Directed by Edgar Wright (2017)
by Sandy DeVito
It's fitting that in the opening moments of Edgar Wright's Baby Driver, Baby (Ansel Elgort) mocks playing at violin during the symphonic break-down of The Bellbottoms' track by Jon Spencer Blues Explosion; in many ways this is Wright's own mock symphony. More so even than any of his other films, all of which rely heavily on music to tell their stories (from the iconic Don't Stop Me Now zombie fight in Shaun of the Dead to the opening performance by Sex Bob-omb in Scott Pilgrim to Sisters of Mercy's Corrosion leading us out of the apocalypse and into the credits in The World's End), for this film, music is the story; it is the three acts and all of the bits in between. The dialogue is made into music with Baby's DJ tapes, characters speak in song lyrics, Baby never takes off his earbuds if he can help it, there's even a scene where he insists on starting a song over again before a bank heist, to the confusion of the con-men in the car with him. There's irony in his foster dad being deaf, but even that relationship, as Wright so deftly displays, has its music, albeit a kind you can't hear with the naked ear; that music is an ephemeral one, pure in timbre, floating in the air around them without noise. Love is music, maybe the purest kind of music there is, and if Baby Driver has one unifying theme, that's it, baby.
I watched the first trailer for this movie many months before seeing it, but opted out of watching the second; as I said in my review of It Comes at Night, I've become wary of contemporary trailers, which seem to be giving away entire story arcs and major plot points when they aren't mis-marketing the film altogether. Likewise here I was disappointed that I knew many of the best jokes already (the Mike Myers one in particular), which I felt would have amused me so much more if I hadn't already seen the whole joke in the first trailer. This of course is no fault of the film itself, but I can't help but wish there was less inclination to do this in the current landscape of film marketing - am I going to have to go on plot synopsis alone to devise if a film is of interest to me? The good news is, with a director like Edgar Wright, all of his films more or less exist in the same funky, hyper-stylized, sing-song universe, and if you like one, odds are you'll like the next one. Of all the directors working right now, Wright's particular style is one of the sharpest and most easily recognizable, but it's also brimming with fascinating, intricate detail - at first glance, the universe of Baby Driver is small, but I noticed so much going on onscreen sometimes that every time I looked away to rest my eyes for a moment I became hyper-aware of it, wondering what I had missed. There's so much going on beneath the surface here that I can't imagine having noticed it all after only one viewing - as with all of Wright's work, there's an intricate galaxy dancing beneath the flashy veneer of his editing and dialogue, and it's going to take more than one viewing to begin to see it. I particularly loved a shot of Baby and Debora (Lily James)' tapping shoes as they listen to T-rex's Debora together in the laundromat.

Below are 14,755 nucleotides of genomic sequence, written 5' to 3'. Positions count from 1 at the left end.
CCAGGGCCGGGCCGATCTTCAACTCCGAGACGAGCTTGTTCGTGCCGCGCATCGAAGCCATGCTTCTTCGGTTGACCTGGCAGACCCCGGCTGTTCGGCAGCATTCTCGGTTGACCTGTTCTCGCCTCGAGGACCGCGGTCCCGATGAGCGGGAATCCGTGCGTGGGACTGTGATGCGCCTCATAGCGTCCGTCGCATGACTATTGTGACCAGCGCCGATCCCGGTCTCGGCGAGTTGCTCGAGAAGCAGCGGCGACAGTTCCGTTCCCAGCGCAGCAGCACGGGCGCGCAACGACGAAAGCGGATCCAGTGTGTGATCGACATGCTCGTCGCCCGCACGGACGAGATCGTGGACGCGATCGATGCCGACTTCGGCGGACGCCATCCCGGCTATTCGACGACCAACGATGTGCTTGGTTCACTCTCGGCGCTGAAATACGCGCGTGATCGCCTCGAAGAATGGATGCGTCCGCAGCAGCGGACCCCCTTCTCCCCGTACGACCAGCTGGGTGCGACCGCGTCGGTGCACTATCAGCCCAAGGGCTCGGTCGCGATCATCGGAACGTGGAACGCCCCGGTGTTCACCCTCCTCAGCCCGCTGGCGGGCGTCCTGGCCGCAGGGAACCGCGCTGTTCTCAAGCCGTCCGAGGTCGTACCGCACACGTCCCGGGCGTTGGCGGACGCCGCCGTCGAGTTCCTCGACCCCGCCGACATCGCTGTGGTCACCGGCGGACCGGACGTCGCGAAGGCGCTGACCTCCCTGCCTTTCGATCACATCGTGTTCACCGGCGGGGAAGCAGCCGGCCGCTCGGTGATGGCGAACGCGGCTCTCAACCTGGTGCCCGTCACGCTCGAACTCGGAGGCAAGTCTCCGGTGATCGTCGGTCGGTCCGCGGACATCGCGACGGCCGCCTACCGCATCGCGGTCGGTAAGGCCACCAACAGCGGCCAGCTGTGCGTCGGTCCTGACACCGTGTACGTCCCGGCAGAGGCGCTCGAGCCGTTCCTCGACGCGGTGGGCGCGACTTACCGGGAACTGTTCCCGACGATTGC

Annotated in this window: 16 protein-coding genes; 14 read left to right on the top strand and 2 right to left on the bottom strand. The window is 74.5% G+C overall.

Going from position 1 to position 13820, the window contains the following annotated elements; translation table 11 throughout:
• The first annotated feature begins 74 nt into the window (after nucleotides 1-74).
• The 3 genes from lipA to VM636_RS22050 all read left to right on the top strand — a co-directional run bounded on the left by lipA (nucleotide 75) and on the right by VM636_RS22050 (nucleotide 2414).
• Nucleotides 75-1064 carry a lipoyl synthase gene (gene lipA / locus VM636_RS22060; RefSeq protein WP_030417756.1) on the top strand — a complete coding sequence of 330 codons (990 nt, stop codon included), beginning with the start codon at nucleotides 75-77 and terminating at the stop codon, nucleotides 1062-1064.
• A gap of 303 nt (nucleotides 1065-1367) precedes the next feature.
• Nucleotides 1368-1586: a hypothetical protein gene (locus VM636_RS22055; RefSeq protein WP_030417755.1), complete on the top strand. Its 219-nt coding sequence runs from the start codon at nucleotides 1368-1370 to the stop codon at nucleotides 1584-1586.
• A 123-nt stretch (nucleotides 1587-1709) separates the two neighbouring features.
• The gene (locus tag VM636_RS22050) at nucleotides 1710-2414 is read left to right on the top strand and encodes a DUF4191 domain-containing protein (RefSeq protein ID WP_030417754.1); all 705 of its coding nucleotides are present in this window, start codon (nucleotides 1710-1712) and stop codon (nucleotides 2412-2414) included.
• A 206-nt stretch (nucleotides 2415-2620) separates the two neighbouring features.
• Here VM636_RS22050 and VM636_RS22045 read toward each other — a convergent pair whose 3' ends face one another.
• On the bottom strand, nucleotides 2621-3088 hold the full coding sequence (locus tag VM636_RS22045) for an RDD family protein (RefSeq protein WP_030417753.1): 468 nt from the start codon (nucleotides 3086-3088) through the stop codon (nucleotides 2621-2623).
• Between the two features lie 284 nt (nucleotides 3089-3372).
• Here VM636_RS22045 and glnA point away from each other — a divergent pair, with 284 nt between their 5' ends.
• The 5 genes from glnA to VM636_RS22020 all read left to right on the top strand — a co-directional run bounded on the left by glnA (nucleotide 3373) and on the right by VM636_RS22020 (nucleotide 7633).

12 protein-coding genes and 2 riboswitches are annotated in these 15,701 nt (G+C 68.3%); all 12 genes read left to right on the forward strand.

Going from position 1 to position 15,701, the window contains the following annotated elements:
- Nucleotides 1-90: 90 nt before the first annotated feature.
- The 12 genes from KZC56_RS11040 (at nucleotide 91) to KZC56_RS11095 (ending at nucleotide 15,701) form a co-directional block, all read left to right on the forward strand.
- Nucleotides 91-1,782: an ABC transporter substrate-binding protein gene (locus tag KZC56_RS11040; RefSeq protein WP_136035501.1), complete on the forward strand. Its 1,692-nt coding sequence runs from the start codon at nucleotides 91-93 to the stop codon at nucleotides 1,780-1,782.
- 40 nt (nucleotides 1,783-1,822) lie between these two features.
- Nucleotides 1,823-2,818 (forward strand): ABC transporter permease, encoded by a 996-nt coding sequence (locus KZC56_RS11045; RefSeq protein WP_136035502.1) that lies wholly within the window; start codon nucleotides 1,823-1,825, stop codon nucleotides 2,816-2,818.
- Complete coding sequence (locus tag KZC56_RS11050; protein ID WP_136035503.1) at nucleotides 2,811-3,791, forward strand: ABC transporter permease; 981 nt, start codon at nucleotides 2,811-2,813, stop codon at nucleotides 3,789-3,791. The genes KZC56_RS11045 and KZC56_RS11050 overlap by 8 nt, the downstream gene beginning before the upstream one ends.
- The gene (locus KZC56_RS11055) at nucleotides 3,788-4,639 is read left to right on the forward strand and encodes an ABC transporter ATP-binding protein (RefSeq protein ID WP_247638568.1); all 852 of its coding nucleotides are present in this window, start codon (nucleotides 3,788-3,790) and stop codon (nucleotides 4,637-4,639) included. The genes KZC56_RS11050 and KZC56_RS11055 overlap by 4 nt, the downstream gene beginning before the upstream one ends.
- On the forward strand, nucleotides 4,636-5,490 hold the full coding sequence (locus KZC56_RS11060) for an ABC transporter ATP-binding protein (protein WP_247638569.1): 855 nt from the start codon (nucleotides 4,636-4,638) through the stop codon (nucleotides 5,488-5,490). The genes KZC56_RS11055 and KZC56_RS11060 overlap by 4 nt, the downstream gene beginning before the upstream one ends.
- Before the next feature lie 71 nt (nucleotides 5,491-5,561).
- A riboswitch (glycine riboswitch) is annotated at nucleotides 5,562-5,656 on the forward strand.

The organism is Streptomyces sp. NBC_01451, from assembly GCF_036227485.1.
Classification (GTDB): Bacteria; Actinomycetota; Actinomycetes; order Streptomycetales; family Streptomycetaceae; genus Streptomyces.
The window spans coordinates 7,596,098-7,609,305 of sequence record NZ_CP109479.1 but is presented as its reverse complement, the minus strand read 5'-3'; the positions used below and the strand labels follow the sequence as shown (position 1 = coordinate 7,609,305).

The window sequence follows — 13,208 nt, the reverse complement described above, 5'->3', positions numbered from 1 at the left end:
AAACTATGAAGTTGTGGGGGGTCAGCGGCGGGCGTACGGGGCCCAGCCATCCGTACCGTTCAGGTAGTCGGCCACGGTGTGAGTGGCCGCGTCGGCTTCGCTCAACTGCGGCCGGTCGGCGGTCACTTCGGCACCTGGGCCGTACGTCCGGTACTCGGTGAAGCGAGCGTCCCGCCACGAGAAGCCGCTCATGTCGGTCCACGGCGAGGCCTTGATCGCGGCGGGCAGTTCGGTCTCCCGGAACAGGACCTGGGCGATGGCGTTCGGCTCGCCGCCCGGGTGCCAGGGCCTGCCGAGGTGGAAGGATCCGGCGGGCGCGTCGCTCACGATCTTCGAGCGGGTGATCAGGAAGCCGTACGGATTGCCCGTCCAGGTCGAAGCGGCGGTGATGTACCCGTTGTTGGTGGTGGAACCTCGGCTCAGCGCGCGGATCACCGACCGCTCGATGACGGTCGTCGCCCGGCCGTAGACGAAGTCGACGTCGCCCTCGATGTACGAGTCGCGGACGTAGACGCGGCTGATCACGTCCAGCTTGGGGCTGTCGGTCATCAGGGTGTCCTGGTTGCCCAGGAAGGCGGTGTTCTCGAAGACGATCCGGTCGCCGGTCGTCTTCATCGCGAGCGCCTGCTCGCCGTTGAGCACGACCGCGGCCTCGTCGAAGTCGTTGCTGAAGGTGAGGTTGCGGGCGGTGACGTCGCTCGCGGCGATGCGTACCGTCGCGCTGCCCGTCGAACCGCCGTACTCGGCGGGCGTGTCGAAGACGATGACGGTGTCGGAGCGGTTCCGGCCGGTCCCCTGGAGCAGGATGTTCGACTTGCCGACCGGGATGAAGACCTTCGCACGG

That's not to say Baby doesn't have its flaws; the characters in particular are pretty flimsy, and even Baby is given a relatively simple backstory, mostly, it seems, to insist to us that he's a Good Kid In A Bad Time. Debora in particular I felt was often not really given anything to do besides be an object of affection and show up when the story needs her to to create conflict between Baby and the Bad Guys. Likewise the entire third act I felt (this is somewhat SPOILER-Y) was given the wrong surviving antagonist - I think it would have made more sense to make Jamie Foxx's (indeed batshit) Bats the major antagonist; he channels a particularly unhinged angry energy into the character, making him the most menacing force attempting to keep Baby in a tight spot, and is one of the best performances of the film. The third act falls into a sort of conventional rhythm that the first two acts refused to follow - by association this is glaringly obvious, though I get that to drive his theme home, so to speak, Wright needed the love story to take center stage. Sadly we never really get to know anything more about Debora in the time they are finally together - at one point mid-film Baby asks her "What are you doing tomorrow?" and she answers "You tell me," which I immediately felt was some kind of metaphor for how the narrative was treating Debora in general - that she's here as Baby's sidekick, rather than emerging as a fully-fleshed woman.
As a whole, Wright's bass-soaked adrenaline-fueled hour-and-45 minutes stone-cold jam is a hyper-fun joy ride to the senses. This isn't a film about people so much as it is about emotions, and for an experience so inexorably tied to music, that seems only fitting. A movie for movie lovers, a movie for music lovers, and undoubtedly one of the most badass soundtracks of the year. On a personal note, I would love to see Wright try to tackle a female protagonist in the future. The time has come, Ed.